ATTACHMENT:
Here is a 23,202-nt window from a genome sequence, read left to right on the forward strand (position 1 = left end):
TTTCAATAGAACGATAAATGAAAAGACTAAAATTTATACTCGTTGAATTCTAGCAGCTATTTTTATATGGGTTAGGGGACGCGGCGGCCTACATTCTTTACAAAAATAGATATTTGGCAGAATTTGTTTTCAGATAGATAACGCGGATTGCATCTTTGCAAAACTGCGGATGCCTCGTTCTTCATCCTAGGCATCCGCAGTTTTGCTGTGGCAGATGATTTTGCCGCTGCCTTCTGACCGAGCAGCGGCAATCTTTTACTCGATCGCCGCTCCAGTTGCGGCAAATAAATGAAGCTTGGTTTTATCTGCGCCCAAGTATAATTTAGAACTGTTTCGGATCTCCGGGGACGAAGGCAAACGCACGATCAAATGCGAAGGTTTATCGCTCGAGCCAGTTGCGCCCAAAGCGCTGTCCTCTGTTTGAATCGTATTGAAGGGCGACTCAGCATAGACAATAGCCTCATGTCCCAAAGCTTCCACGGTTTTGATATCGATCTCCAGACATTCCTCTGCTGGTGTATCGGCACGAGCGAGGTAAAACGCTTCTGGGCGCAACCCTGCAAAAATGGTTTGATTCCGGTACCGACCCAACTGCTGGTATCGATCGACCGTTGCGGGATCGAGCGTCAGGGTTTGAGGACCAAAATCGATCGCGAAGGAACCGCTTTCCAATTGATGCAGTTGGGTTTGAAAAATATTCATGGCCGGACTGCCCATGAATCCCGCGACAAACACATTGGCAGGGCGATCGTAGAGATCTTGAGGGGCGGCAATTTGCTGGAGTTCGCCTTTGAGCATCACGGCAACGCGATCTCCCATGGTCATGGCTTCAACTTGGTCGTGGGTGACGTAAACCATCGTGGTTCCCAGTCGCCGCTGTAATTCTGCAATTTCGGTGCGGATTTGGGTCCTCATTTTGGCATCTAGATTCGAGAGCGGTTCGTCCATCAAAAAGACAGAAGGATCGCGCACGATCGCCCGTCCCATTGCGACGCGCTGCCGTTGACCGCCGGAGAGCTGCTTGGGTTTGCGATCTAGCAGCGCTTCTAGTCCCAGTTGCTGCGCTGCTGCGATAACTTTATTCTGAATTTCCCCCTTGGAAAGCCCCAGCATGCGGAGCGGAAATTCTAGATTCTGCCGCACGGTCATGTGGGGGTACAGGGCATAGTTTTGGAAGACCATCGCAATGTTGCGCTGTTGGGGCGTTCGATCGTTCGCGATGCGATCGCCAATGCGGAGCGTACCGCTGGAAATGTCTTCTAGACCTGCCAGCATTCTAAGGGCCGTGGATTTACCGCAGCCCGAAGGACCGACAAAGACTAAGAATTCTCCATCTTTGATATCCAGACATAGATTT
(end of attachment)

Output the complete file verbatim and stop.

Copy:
Here is a 23,202-nt window from a genome sequence, read left to right on the forward strand (position 1 = left end):
TTTCAATAGAACGATAAATGAAAAGACTAAAATTTATACTCGTTGAATTCTAGCAGCTATTTTTATATGGGTTAGGGGACGCGGCGGCCTACATTCTTTACAAAAATAGATATTTGGCAGAATTTGTTTTCAGATAGATAACGCGGATTGCATCTTTGCAAAACTGCGGATGCCTCGTTCTTCATCCTAGGCATCCGCAGTTTTGCTGTGGCAGATGATTTTGCCGCTGCCTTCTGACCGAGCAGCGGCAATCTTTTACTCGATCGCCGCTCCAGTTGCGGCAAATAAATGAAGCTTGGTTTTATCTGCGCCCAAGTATAATTTAGAACTGTTTCGGATCTCCGGGGACGAAGGCAAACGCACGATCAAATGCGAAGGTTTATCGCTCGAGCCAGTTGCGCCCAAAGCGCTGTCCTCTGTTTGAATCGTATTGAAGGGCGACTCAGCATAGACAATAGCCTCATGTCCCAAAGCTTCCACGGTTTTGATATCGATCTCCAGACATTCCTCTGCTGGTGTATCGGCACGAGCGAGGTAAAACGCTTCTGGGCGCAACCCTGCAAAAATGGTTTGATTCCGGTACCGACCCAACTGCTGGTATCGATCGACCGTTGCGGGATCGAGCGTCAGGGTTTGAGGACCAAAATCGATCGCGAAGGAACCGCTTTCCAATTGATGCAGTTGGGTTTGAAAAATATTCATGGCCGGACTGCCCATGAATCCCGCGACAAACACATTGGCAGGGCGATCGTAGAGATCTTGAGGGGCGGCAATTTGCTGGAGTTCGCCTTTGAGCATCACGGCAACGCGATCTCCCATGGTCATGGCTTCAACTTGGTCGTGGGTGACGTAAACCATCGTGGTTCCCAGTCGCCGCTGTAATTCTGCAATTTCGGTGCGGATTTGGGTCCTCATTTTGGCATCTAGATTCGAGAGCGGTTCGTCCATCAAAAAGACAGAAGGATCGCGCACGATCGCCCGTCCCATTGCGACGCGCTGCCGTTGACCGCCGGAGAGCTGCTTGGGTTTGCGATCTAGCAGCGCTTCTAGTCCCAGTTGCTGCGCTGCTGCGATAACTTTATTCTGAATTTCCCCCTTGGAAAGCCCCAGCATGCGGAGCGGAAATTCTAGATTCTGCCGCACGGTCATGTGGGGGTACAGGGCATAGTTTTGGAAGACCATCGCAATGTTGCGCTGTTGGGGCGTTCGATCGTTCGCGATGCGATCGCCAATGCGGAGCGTACCGCTGGAAATGTCTTCTAGACCTGCCAGCATTCTAAGGGCCGTGGATTTACCGCAGCCCGAAGGACCGACAAAGACTAAGAATTCTCCATCTTTGATATCCAGACATAGATTT